This poignant retelling of the Nativity was published in 2015 in response to the refugee crisis sweeping the world. A donation is made from the sale of each book to the charity War Child. At the time of publication the book felt both timeless and timely and sadly two years later it is as relevant now as it was then.
The story is told from the point of view of the donkey and from the first words on the opening pages we know that this is the journey made by Mary and Joseph to Bethlehem. The illustrations by Sam Usher show tiny figures looking vulnerable as they make their way to the distant city. The sensitivity of the text and the simplicity of the illustrations combine beautifully to make this a short read but one with a big impact. The family scene in the stable is both loving and movingly poignant. The visitors arrive as we expect, first the shepherds and then the kings but there is no heavenly choir of angels and it feels very much like the kindness of friends recognising and celebrating the significance of a baby’s arrival.
The threat of danger means that the little family must flee to safety and as the mother prepares to leave, the baby nuzzling at her neck, the story has a sense of reality to it. So the little donkey and the family set off through the night “hoping for the kindness of strangers.” A subtle but telling reminder that Jesus was a refugee too. As they progress the illustrations change and the family are depicted in a warm orange glow. This biblical family find refuge, kindness and a warm welcome. The reader is left wondering whether or not they would receive the same response now in our 21st century world.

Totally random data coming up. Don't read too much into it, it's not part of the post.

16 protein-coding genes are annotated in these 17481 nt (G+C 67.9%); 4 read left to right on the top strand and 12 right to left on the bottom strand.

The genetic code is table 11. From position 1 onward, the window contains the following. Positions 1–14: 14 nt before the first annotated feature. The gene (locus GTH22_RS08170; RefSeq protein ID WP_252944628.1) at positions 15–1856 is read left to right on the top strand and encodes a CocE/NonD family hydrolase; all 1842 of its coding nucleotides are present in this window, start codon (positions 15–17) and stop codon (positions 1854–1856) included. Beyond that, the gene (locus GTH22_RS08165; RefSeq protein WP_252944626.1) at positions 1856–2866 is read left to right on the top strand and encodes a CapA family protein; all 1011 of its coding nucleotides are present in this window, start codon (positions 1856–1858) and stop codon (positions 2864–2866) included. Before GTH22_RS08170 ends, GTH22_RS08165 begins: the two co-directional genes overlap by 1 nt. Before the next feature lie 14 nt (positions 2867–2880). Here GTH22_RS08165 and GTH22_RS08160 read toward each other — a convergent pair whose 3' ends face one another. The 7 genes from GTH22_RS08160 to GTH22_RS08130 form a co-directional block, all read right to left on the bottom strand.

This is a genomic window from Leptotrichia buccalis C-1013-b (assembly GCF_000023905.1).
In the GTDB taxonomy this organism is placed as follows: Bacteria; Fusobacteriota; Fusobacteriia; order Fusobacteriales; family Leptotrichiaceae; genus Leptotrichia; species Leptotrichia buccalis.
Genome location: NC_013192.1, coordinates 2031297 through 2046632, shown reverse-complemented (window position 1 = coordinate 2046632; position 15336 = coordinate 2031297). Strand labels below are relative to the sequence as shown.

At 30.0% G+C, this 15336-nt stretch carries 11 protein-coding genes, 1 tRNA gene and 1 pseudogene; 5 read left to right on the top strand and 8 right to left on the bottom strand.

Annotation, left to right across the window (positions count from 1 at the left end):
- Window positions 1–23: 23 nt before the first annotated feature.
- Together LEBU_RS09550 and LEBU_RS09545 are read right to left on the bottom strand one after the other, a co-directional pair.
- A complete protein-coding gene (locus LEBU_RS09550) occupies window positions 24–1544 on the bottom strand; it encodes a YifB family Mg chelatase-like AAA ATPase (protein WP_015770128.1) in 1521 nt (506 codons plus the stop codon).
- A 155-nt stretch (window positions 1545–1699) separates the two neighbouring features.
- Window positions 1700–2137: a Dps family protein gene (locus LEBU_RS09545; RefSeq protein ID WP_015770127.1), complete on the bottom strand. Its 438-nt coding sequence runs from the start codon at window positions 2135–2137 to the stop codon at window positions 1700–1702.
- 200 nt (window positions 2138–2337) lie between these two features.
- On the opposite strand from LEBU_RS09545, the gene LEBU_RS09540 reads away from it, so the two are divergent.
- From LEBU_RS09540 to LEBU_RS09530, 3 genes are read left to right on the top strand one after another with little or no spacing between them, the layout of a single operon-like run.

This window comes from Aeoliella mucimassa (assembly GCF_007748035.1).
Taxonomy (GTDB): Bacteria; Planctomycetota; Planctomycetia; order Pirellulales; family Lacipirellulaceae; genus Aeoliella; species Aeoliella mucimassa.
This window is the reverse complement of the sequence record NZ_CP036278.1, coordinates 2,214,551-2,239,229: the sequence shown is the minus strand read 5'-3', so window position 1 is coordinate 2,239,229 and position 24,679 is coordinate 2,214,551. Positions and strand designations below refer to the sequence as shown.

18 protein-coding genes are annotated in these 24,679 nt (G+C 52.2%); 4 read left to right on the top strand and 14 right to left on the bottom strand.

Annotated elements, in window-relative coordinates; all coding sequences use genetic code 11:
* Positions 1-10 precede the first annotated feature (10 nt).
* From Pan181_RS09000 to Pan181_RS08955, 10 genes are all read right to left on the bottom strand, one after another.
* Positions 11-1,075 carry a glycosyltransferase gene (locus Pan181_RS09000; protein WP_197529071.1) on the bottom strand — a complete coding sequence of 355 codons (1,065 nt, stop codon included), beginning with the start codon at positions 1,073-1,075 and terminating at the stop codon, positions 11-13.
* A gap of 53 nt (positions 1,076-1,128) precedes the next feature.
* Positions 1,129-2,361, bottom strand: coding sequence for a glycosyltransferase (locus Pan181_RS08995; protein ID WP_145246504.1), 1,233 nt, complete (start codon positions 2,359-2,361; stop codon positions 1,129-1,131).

This is a book that I have on my bookshelf even though I don’t have children the “right age” for it. I think this is a thoughtful and important book and one that probably should be in all primary schools.
This lovely story would be very special read aloud to a wide age group and would prompt discussion with older children too. A wonderful Christmas gift.